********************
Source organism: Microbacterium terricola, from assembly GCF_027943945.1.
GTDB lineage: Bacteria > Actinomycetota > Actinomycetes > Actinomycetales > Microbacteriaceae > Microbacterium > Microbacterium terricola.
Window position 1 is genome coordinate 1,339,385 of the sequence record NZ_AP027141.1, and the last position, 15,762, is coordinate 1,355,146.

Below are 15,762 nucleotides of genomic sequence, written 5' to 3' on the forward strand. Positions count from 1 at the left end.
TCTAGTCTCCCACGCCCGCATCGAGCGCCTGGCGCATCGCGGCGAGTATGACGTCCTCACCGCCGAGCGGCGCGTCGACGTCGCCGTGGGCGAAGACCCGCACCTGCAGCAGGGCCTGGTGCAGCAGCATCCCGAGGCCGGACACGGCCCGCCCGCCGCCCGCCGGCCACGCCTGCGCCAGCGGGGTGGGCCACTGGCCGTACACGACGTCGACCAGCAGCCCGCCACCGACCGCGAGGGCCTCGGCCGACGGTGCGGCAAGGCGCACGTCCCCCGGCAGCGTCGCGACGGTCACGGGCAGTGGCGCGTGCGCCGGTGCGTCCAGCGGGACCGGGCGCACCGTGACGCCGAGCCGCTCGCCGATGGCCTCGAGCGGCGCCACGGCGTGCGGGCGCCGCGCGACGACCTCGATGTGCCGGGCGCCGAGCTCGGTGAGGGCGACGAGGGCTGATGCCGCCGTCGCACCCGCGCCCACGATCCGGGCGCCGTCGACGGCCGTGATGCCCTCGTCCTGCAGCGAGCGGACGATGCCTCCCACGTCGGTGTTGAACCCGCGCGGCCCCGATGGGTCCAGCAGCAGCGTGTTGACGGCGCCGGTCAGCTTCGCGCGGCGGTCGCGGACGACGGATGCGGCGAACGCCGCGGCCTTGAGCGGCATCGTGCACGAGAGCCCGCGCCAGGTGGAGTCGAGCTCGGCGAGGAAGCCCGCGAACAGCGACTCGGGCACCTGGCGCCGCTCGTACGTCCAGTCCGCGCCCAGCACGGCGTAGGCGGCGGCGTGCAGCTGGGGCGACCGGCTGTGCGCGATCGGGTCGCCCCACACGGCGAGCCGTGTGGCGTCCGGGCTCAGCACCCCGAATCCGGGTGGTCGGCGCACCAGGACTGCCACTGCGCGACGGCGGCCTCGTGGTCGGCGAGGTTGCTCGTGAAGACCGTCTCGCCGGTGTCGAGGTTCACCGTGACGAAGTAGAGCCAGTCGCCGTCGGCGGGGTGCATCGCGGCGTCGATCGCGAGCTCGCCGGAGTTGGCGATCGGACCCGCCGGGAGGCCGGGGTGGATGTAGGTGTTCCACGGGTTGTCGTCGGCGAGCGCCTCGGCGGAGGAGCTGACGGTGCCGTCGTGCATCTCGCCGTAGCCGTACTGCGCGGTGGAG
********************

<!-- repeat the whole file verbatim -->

Source organism: Microbacterium terricola, from assembly GCF_027943945.1.
GTDB lineage: Bacteria > Actinomycetota > Actinomycetes > Actinomycetales > Microbacteriaceae > Microbacterium > Microbacterium terricola.
Window position 1 is genome coordinate 1,339,385 of the sequence record NZ_AP027141.1, and the last position, 15,762, is coordinate 1,355,146.

Below are 15,762 nucleotides of genomic sequence, written 5' to 3' on the forward strand. Positions count from 1 at the left end.
TCTAGTCTCCCACGCCCGCATCGAGCGCCTGGCGCATCGCGGCGAGTATGACGTCCTCACCGCCGAGCGGCGCGTCGACGTCGCCGTGGGCGAAGACCCGCACCTGCAGCAGGGCCTGGTGCAGCAGCATCCCGAGGCCGGACACGGCCCGCCCGCCGCCCGCCGGCCACGCCTGCGCCAGCGGGGTGGGCCACTGGCCGTACACGACGTCGACCAGCAGCCCGCCACCGACCGCGAGGGCCTCGGCCGACGGTGCGGCAAGGCGCACGTCCCCCGGCAGCGTCGCGACGGTCACGGGCAGTGGCGCGTGCGCCGGTGCGTCCAGCGGGACCGGGCGCACCGTGACGCCGAGCCGCTCGCCGATGGCCTCGAGCGGCGCCACGGCGTGCGGGCGCCGCGCGACGACCTCGATGTGCCGGGCGCCGAGCTCGGTGAGGGCGACGAGGGCTGATGCCGCCGTCGCACCCGCGCCCACGATCCGGGCGCCGTCGACGGCCGTGATGCCCTCGTCCTGCAGCGAGCGGACGATGCCTCCCACGTCGGTGTTGAACCCGCGCGGCCCCGATGGGTCCAGCAGCAGCGTGTTGACGGCGCCGGTCAGCTTCGCGCGGCGGTCGCGGACGACGGATGCGGCGAACGCCGCGGCCTTGAGCGGCATCGTGCACGAGAGCCCGCGCCAGGTGGAGTCGAGCTCGGCGAGGAAGCCCGCGAACAGCGACTCGGGCACCTGGCGCCGCTCGTACGTCCAGTCCGCGCCCAGCACGGCGTAGGCGGCGGCGTGCAGCTGGGGCGACCGGCTGTGCGCGATCGGGTCGCCCCACACGGCGAGCCGTGTGGCGTCCGGGCTCAGCACCCCGAATCCGGGTGGTCGGCGCACCAGGACTGCCACTGCGCGACGGCGGCCTCGTGGTCGGCGAGGTTGCTCGTGAAGACCGTCTCGCCGGTGTCGAGGTTCACCGTGACGAAGTAGAGCCAGTCGCCGTCGGCGGGGTGCATCGCGGCGTCGATCGCGAGCTCGCCGGAGTTGGCGATCGGACCCGCCGGGAGGCCGGGGTGGATGTAGGTGTTCCACGGGTTGTCGTCGGCGAGCGCCTCGGCGGAGGAGCTGACGGTGCCGTCGTGCATCTCGCCGTAGCCGTACTGCGCGGTGGAG